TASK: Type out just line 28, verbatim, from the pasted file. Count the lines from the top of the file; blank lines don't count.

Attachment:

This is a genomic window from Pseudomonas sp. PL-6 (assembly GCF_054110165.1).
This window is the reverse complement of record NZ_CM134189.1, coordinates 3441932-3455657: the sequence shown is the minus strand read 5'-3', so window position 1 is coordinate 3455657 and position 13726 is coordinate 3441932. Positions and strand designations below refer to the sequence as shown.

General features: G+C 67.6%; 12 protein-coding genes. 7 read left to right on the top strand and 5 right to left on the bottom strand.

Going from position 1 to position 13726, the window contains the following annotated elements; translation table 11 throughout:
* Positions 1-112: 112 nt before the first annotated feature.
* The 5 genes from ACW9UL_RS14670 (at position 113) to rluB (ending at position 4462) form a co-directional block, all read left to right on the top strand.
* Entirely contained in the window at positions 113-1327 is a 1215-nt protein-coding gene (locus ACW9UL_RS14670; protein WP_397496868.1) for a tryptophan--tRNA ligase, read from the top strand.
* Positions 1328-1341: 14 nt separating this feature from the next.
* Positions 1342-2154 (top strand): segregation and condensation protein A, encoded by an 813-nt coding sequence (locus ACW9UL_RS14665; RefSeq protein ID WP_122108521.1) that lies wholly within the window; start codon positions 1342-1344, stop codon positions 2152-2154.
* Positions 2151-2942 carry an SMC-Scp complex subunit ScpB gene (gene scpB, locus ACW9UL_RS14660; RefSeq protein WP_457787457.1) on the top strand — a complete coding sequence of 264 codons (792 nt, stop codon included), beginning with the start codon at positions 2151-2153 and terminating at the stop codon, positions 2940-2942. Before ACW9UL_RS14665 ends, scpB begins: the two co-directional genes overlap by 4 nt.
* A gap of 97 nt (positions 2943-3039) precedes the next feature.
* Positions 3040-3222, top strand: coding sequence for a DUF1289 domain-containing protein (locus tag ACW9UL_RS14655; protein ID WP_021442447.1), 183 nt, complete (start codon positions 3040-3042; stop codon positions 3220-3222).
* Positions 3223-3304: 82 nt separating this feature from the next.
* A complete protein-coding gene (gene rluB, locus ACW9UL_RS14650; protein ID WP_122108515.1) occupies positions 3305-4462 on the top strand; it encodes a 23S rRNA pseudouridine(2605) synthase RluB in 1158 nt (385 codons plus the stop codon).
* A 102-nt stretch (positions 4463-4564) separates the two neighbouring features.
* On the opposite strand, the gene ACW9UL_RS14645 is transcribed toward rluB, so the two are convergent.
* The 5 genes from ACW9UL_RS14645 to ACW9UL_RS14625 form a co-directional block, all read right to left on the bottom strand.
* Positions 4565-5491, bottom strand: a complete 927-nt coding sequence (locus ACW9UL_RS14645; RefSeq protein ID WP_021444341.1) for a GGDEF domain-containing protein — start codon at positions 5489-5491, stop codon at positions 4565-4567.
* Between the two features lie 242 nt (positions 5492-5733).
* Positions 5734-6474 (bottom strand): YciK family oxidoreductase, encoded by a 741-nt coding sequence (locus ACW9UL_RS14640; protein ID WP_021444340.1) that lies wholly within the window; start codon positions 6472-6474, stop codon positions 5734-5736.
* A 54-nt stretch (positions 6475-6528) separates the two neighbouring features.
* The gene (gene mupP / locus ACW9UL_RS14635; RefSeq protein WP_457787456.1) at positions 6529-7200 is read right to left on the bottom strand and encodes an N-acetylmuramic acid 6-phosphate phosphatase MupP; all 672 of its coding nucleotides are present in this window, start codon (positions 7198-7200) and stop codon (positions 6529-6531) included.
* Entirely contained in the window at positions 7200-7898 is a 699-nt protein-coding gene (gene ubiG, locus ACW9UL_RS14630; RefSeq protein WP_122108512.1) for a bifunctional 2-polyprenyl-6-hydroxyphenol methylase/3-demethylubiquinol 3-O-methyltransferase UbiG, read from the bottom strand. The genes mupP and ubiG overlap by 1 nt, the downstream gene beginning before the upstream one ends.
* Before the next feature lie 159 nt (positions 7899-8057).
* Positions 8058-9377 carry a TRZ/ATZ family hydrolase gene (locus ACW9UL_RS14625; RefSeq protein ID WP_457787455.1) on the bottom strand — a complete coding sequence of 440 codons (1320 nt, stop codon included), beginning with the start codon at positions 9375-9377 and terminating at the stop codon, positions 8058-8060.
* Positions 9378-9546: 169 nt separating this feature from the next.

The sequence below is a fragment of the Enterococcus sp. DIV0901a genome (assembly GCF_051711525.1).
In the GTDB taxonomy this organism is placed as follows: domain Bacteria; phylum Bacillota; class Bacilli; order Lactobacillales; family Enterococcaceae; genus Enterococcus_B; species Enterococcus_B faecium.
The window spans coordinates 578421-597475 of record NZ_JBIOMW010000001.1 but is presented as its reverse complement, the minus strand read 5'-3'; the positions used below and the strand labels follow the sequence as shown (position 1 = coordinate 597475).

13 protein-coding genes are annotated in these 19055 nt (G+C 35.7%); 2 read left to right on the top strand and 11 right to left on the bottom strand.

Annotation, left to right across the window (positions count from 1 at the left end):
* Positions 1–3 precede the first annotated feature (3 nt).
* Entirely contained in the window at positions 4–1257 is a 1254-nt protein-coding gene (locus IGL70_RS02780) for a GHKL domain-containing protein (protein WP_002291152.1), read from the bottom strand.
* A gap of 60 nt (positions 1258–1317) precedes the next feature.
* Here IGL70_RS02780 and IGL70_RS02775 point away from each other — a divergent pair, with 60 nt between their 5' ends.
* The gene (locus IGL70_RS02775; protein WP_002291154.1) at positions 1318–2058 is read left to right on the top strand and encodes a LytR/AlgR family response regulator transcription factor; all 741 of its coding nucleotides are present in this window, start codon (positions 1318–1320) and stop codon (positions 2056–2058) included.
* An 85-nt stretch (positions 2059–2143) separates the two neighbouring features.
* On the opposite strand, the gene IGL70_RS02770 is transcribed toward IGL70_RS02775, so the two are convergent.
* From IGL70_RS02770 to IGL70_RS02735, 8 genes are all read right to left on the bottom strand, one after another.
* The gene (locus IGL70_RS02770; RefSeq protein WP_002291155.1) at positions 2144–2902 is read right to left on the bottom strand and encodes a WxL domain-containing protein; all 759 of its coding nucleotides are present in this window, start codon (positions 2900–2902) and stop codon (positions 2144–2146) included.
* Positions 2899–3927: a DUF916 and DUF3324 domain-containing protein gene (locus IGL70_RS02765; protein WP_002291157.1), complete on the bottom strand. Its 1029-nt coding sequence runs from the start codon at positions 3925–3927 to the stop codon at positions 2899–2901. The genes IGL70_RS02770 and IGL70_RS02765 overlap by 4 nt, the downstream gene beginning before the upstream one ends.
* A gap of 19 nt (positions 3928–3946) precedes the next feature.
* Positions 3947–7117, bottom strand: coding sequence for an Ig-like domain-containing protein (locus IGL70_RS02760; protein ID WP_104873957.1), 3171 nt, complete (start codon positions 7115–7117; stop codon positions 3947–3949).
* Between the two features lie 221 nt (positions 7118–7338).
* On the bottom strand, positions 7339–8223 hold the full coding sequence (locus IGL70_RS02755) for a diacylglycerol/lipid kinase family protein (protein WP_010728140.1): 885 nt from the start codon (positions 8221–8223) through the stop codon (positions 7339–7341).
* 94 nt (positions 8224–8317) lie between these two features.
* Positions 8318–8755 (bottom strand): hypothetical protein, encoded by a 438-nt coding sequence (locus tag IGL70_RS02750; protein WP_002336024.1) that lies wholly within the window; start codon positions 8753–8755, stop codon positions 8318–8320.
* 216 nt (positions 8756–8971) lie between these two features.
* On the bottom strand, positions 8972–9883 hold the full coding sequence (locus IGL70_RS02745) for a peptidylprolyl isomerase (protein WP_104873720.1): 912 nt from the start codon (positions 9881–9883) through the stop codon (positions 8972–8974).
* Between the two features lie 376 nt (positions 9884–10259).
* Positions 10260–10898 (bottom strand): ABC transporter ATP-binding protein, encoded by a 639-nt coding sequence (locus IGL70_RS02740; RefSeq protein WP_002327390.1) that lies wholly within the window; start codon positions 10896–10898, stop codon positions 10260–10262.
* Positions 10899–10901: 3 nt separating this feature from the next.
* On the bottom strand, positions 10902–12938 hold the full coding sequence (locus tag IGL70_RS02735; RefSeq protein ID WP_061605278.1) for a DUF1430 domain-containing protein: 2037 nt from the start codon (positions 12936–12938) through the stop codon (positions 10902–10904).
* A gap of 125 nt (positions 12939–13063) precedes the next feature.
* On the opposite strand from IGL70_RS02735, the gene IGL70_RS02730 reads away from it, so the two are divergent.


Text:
In the GTDB taxonomy this organism is placed as follows: domain Bacteria; phylum Bacillota; class Bacilli; order Lactobacillales; family Enterococcaceae; genus Enterococcus_B; species Enterococcus_B faecium.